Palladeno says red snapper are aggressive feeders, so they tend to be right on the hard edge of the reef. Gags tend to stay off the edge a bit to find food before the snapper gobble it up, and red grouper are a bit farther off the edge still. He positions the boat to target the gag and red grouper. “Once you start catching the gags, the red snapper will find you,” Palladeno says.
To start things off, Palladeno uses dead bait at first — 10- or 12-inch Boston mackerel hooked in the tail. He cuts heads off so they don’t spin on the long drop. “When that [dead bait] bite starts to drop off, I’ll send live pinfish down,” he says.
Location, Location, Location
Palladeno uses bathymetric charts to find steep depth gradients that might indicate a ledge, and then he relies on his fish finder to pinpoint exact locations. “You’ve got to read the book and really learn how to use the fish finder,” Palladeno says. Among his adjustments, he increases gain until he sees a light snow of false returns. “You’ll see chevrons when you’re over the spot,” he says. “Large fish show up as red balls.” He warns, though, “If you drag your anchor through the spot and spook the fish, you might as well move to another location.”
When It’s Time to Go**
Like many captains, Palladeno uses a 6-inch-diameter ring around his anchor line and attached to a large float ball to retrieve his anchor. But unlike most captains, he ties the anchor line to a stern cleat — never a bow cleat — so the energy stored in 1,000 feet of stretched nylon can’t suddenly spin the boat by the bow.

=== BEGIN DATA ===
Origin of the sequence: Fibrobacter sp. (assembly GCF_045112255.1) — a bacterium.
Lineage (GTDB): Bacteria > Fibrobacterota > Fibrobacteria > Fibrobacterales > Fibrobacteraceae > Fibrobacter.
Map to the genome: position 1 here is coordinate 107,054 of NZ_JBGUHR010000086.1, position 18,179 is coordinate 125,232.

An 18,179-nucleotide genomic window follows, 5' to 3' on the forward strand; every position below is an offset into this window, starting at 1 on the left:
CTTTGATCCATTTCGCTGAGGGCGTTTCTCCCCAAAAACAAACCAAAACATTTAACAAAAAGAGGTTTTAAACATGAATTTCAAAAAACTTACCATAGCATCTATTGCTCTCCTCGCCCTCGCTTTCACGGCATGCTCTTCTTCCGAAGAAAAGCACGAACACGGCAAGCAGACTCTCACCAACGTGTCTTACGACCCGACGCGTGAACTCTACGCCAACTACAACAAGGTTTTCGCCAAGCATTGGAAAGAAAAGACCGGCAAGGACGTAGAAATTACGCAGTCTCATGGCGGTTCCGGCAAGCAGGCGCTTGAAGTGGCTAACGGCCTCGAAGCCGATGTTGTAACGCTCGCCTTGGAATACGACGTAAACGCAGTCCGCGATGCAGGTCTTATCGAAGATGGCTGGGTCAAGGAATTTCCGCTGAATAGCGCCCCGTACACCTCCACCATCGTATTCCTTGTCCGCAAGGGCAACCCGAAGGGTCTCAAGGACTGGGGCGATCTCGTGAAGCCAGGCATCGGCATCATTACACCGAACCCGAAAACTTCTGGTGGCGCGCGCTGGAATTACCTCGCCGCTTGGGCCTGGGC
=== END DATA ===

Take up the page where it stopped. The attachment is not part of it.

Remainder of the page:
Starting just above idle speed, he lets the water force the float ball along the rode back behind his boat. “In the first hundred feet or so, it’s critical to watch that the ball doesn’t twist around the anchor line,” he says. Once past that critical point, “you’ll see that ball go under, and then all of a sudden it comes up a bit,” he says, indicating the anchor broke free of the bottom. Palladeno then speeds up to about 10 knots, and the buoy continues to slide down the rode until it catches around the shank of the anchor, holding it on the surface while the line is retrieved.
If it won’t break free on the first attempt, “pull out all the slack so you have it almost straight up and down, and then try to back it out or go around to either side,” Palladeno says.
While many boaters choose to hold their boat in place with engines for deep drops, Palladeno and Rosher both say it’s often easier, more productive and more fun for the skipper to park atop the fish.
_About the Experts
When it’s too rough for Travis Palladeno’s custom 45-foot Phantom center-console, which cruises at 50 knots in good conditions, to make the 260-mile round trip into the Gulf of Mexico, Palladeno goes to his other job — mayor of Madeira Beach, Florida. Politics aside, “when someone says he’s caught the biggest fish or the most fish in his life, that makes my day,” he says.
Well-known South Florida tournament captain Ray Rosher owns the Miss Britt Charter fleet based in Miami._